I adapted the title of this article from the play written by Irish writer George Bernard Shaw titled Arms and the Man which was about love and war during the Serbo-Bulgarian war in the late nineteenth century.
This article too is about the war which is raging in Nigeria pitting the government forces against the terrorists and insurgents of Boko Haram, bandits and kidnappers especially in the North West of the country.
It is also about love, but one lost amongst the various services prosecuting the war and the personnel charged with the task of commanding it.
When the National Security Adviser (NSA) to President Buhari, Major General Babagana Monguno (rtd), granted an interview to the Hausa service of the British Broadcasting Service (BBC) in the course of which he complained that the arms, for which the sum of 1.5 billion dollars sourced from the excess crude account, were nowhere to be found, the hornet’s nest was stirred.
My initial reaction like many Nigerians was, here we go again; familiar tales of vast sums of money voted to prosecute a very sensitive national defence project going pear shaped. Were Nigerians not outraged by reports of money voted for arms to fight the war in the North East being diverted resulting in the blunting of our ability to decisively defeat the threat during the previous administration of President Goodluck Jonathan? Was this not one of the main issues that Nigerians voted president Buhari to office to investigate and sanctions those involved? Did we not hear accounts of how monies were dropped like confetti on anywhere but the battle front where the actual fighting was being done when the investigation got under way leading to the arrest of then NSA, Colonel Sambo Dasuki (rtd)?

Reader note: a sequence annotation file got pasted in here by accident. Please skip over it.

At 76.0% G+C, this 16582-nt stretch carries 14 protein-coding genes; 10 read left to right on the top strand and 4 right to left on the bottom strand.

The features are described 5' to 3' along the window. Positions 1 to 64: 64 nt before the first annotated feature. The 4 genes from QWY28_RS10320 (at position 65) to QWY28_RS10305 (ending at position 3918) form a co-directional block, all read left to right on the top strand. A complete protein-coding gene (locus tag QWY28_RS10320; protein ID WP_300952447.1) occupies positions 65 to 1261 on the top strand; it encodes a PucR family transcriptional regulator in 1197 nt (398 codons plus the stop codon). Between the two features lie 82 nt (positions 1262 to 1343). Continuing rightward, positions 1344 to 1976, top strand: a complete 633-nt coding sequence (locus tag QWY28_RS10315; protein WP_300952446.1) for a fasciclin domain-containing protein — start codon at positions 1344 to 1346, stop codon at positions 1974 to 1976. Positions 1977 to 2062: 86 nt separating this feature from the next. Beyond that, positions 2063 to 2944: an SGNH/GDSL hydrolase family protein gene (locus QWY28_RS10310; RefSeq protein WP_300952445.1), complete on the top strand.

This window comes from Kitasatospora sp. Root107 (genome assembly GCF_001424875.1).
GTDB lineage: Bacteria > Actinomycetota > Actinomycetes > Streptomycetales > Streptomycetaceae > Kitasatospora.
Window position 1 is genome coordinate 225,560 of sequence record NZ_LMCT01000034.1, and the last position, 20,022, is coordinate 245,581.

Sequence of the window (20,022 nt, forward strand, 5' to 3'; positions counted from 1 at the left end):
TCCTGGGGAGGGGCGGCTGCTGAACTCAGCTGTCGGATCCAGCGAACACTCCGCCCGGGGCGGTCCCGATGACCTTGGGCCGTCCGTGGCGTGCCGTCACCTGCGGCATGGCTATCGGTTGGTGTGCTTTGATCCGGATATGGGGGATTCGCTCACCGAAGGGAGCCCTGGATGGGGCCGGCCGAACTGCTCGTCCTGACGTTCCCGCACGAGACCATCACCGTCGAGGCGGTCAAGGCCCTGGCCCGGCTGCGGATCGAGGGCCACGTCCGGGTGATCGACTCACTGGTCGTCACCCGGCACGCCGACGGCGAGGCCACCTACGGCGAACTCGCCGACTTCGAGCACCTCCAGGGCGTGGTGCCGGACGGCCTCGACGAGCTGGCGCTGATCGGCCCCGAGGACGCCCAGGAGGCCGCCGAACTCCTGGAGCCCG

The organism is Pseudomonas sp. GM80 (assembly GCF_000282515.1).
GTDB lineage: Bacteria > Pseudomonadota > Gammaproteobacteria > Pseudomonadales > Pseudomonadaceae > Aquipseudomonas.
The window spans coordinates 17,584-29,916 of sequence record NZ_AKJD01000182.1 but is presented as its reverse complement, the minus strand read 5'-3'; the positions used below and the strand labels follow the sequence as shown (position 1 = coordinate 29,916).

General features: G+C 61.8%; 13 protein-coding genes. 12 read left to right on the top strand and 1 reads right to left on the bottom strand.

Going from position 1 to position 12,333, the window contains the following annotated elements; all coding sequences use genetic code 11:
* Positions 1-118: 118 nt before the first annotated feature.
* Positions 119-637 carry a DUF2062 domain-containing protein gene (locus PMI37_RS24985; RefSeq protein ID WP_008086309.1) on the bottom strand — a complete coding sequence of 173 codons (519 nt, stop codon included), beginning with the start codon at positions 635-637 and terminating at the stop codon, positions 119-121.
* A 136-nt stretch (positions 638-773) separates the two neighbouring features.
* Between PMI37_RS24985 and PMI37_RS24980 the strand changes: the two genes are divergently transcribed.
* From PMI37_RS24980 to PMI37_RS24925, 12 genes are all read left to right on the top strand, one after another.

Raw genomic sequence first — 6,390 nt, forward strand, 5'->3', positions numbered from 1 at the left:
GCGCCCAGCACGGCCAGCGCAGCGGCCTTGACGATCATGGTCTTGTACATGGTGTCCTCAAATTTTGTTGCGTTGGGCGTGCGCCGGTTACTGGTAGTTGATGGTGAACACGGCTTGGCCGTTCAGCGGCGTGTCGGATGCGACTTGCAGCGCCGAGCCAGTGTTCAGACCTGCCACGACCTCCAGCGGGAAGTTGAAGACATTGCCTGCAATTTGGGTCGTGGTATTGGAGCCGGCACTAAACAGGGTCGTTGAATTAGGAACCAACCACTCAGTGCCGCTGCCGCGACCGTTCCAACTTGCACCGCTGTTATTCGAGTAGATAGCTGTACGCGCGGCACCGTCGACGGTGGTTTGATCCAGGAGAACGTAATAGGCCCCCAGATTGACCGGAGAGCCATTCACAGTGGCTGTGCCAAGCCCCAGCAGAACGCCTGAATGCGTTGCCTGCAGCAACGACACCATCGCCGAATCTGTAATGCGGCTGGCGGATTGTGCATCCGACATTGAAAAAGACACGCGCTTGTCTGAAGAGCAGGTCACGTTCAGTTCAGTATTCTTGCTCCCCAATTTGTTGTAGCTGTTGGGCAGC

But then I remembered the French saying which goes ‘’the more something changes the more it stays the same’’. Apparently despite all pledges and appearances to the contrary, the old habits are not about to die.
General Monguno, the NSA, is easily one of the most recognisable figures in this administration. If he is not recognisable on account of his visibility as the NSA to President Buhari, his sartorial elegance sticks out unmistakeably. Behind his back in the Nigerian security and intelligence community, he is referred to in hushed tones as “dan gaye’’ or “dan kwambo’’ in Hausa which loosely translates to as the “elegant one’’ in English. His dress sense as well as his love for exotic cars are straight out of the world of British agent 007 James Bond which as the spook he is, is par for the course.
But there was nothing elegant in what he had to say about the missing money and arms.
Although both he and the Presidency issued a rebuttal of the statement he was purported to have made, they needed not have bothered. This clumsy attempt at damage control did not wash on Nigerians. They were not fooled that General Monguno was quoted out of context. From the abundance of the heart, the mouth speaketh. The General was not just saying what was in his mind; he actually meant what he said. This was cream puff plausible deniability.
Nigerians know for sure that between General Monguno and the former service chiefs there was no love lost. As the chief spook in the Nigerian equivalent of the deep state he is statutorily the coordinator of the entire security and intelligence outfits in the country, a position which accords him direct access to his principal the president. His predecessors as NSA not only played this role they were powerful and influential enough to stamp their authority on the security machinery of the country.